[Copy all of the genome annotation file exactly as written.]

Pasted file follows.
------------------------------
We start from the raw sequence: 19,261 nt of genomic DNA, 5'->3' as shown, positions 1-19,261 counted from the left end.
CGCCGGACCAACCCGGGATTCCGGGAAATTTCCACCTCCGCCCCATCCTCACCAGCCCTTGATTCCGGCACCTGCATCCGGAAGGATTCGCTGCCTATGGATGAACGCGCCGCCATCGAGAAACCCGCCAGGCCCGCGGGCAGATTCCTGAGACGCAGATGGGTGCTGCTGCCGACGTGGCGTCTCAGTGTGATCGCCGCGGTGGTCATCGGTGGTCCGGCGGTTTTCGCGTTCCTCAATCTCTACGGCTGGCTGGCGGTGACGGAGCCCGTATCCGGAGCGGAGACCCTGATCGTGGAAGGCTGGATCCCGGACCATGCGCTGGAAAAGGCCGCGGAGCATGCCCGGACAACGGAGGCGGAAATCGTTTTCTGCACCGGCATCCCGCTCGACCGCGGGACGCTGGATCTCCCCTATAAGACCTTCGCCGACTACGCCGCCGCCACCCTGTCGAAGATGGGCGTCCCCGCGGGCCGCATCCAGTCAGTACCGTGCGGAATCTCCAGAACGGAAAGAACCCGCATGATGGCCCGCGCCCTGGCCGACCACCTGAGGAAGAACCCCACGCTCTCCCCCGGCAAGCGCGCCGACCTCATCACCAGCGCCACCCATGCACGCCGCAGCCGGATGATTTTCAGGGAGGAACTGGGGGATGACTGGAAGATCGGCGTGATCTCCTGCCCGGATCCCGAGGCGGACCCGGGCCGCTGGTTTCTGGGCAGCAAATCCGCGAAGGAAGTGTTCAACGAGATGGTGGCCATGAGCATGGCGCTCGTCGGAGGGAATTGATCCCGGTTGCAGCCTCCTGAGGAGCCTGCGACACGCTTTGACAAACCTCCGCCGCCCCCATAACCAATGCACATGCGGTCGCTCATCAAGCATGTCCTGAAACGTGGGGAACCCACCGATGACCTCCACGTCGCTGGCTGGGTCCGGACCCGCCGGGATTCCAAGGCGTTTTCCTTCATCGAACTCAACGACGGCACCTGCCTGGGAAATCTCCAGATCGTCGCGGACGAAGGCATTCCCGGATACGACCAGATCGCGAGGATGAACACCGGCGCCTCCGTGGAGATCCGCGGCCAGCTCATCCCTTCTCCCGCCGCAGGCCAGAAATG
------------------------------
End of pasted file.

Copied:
We start from the raw sequence: 19,261 nt of genomic DNA, 5'->3' as shown, positions 1-19,261 counted from the left end.
CGCCGGACCAACCCGGGATTCCGGGAAATTTCCACCTCCGCCCCATCCTCACCAGCCCTTGATTCCGGCACCTGCATCCGGAAGGATTCGCTGCCTATGGATGAACGCGCCGCCATCGAGAAACCCGCCAGGCCCGCGGGCAGATTCCTGAGACGCAGATGGGTGCTGCTGCCGACGTGGCGTCTCAGTGTGATCGCCGCGGTGGTCATCGGTGGTCCGGCGGTTTTCGCGTTCCTCAATCTCTACGGCTGGCTGGCGGTGACGGAGCCCGTATCCGGAGCGGAGACCCTGATCGTGGAAGGCTGGATCCCGGACCATGCGCTGGAAAAGGCCGCGGAGCATGCCCGGACAACGGAGGCGGAAATCGTTTTCTGCACCGGCATCCCGCTCGACCGCGGGACGCTGGATCTCCCCTATAAGACCTTCGCCGACTACGCCGCCGCCACCCTGTCGAAGATGGGCGTCCCCGCGGGCCGCATCCAGTCAGTACCGTGCGGAATCTCCAGAACGGAAAGAACCCGCATGATGGCCCGCGCCCTGGCCGACCACCTGAGGAAGAACCCCACGCTCTCCCCCGGCAAGCGCGCCGACCTCATCACCAGCGCCACCCATGCACGCCGCAGCCGGATGATTTTCAGGGAGGAACTGGGGGATGACTGGAAGATCGGCGTGATCTCCTGCCCGGATCCCGAGGCGGACCCGGGCCGCTGGTTTCTGGGCAGCAAATCCGCGAAGGAAGTGTTCAACGAGATGGTGGCCATGAGCATGGCGCTCGTCGGAGGGAATTGATCCCGGTTGCAGCCTCCTGAGGAGCCTGCGACACGCTTTGACAAACCTCCGCCGCCCCCATAACCAATGCACATGCGGTCGCTCATCAAGCATGTCCTGAAACGTGGGGAACCCACCGATGACCTCCACGTCGCTGGCTGGGTCCGGACCCGCCGGGATTCCAAGGCGTTTTCCTTCATCGAACTCAACGACGGCACCTGCCTGGGAAATCTCCAGATCGTCGCGGACGAAGGCATTCCCGGATACGACCAGATCGCGAGGATGAACACCGGCGCCTCCGTGGAGATCCGCGGCCAGCTCATCCCTTCTCCCGCCGCAGGCCAGAAATG